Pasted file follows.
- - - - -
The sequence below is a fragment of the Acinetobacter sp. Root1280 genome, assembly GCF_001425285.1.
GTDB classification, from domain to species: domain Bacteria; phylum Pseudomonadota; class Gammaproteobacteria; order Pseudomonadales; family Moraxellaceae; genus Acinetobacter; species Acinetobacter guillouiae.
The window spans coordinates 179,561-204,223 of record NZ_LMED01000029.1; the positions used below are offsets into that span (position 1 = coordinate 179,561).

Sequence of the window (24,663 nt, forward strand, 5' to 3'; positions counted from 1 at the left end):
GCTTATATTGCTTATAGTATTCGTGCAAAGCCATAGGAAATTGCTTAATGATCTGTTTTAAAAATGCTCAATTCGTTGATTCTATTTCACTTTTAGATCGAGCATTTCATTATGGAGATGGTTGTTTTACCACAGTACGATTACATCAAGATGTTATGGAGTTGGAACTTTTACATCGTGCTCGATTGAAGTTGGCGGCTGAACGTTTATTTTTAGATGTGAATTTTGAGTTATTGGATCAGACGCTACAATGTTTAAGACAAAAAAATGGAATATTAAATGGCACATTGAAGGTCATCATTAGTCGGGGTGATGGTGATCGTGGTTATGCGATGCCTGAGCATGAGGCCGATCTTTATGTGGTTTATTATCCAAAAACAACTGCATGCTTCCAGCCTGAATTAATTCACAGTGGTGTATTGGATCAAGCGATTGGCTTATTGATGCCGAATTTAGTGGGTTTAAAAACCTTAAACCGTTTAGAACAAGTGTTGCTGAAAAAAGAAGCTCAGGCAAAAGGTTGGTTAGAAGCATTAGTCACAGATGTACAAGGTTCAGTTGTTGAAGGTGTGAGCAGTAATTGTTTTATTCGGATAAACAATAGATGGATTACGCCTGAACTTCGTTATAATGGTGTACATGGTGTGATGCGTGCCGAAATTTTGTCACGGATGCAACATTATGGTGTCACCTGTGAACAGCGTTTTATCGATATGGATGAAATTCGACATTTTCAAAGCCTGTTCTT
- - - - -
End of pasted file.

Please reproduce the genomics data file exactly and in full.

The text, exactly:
The sequence below is a fragment of the Acinetobacter sp. Root1280 genome, assembly GCF_001425285.1.
GTDB classification, from domain to species: domain Bacteria; phylum Pseudomonadota; class Gammaproteobacteria; order Pseudomonadales; family Moraxellaceae; genus Acinetobacter; species Acinetobacter guillouiae.
The window spans coordinates 179,561-204,223 of record NZ_LMED01000029.1; the positions used below are offsets into that span (position 1 = coordinate 179,561).

Sequence of the window (24,663 nt, forward strand, 5' to 3'; positions counted from 1 at the left end):
GCTTATATTGCTTATAGTATTCGTGCAAAGCCATAGGAAATTGCTTAATGATCTGTTTTAAAAATGCTCAATTCGTTGATTCTATTTCACTTTTAGATCGAGCATTTCATTATGGAGATGGTTGTTTTACCACAGTACGATTACATCAAGATGTTATGGAGTTGGAACTTTTACATCGTGCTCGATTGAAGTTGGCGGCTGAACGTTTATTTTTAGATGTGAATTTTGAGTTATTGGATCAGACGCTACAATGTTTAAGACAAAAAAATGGAATATTAAATGGCACATTGAAGGTCATCATTAGTCGGGGTGATGGTGATCGTGGTTATGCGATGCCTGAGCATGAGGCCGATCTTTATGTGGTTTATTATCCAAAAACAACTGCATGCTTCCAGCCTGAATTAATTCACAGTGGTGTATTGGATCAAGCGATTGGCTTATTGATGCCGAATTTAGTGGGTTTAAAAACCTTAAACCGTTTAGAACAAGTGTTGCTGAAAAAAGAAGCTCAGGCAAAAGGTTGGTTAGAAGCATTAGTCACAGATGTACAAGGTTCAGTTGTTGAAGGTGTGAGCAGTAATTGTTTTATTCGGATAAACAATAGATGGATTACGCCTGAACTTCGTTATAATGGTGTACATGGTGTGATGCGTGCCGAAATTTTGTCACGGATGCAACATTATGGTGTCACCTGTGAACAGCGTTTTATCGATATGGATGAAATTCGACATTTTCAAAGCCTGTTCTT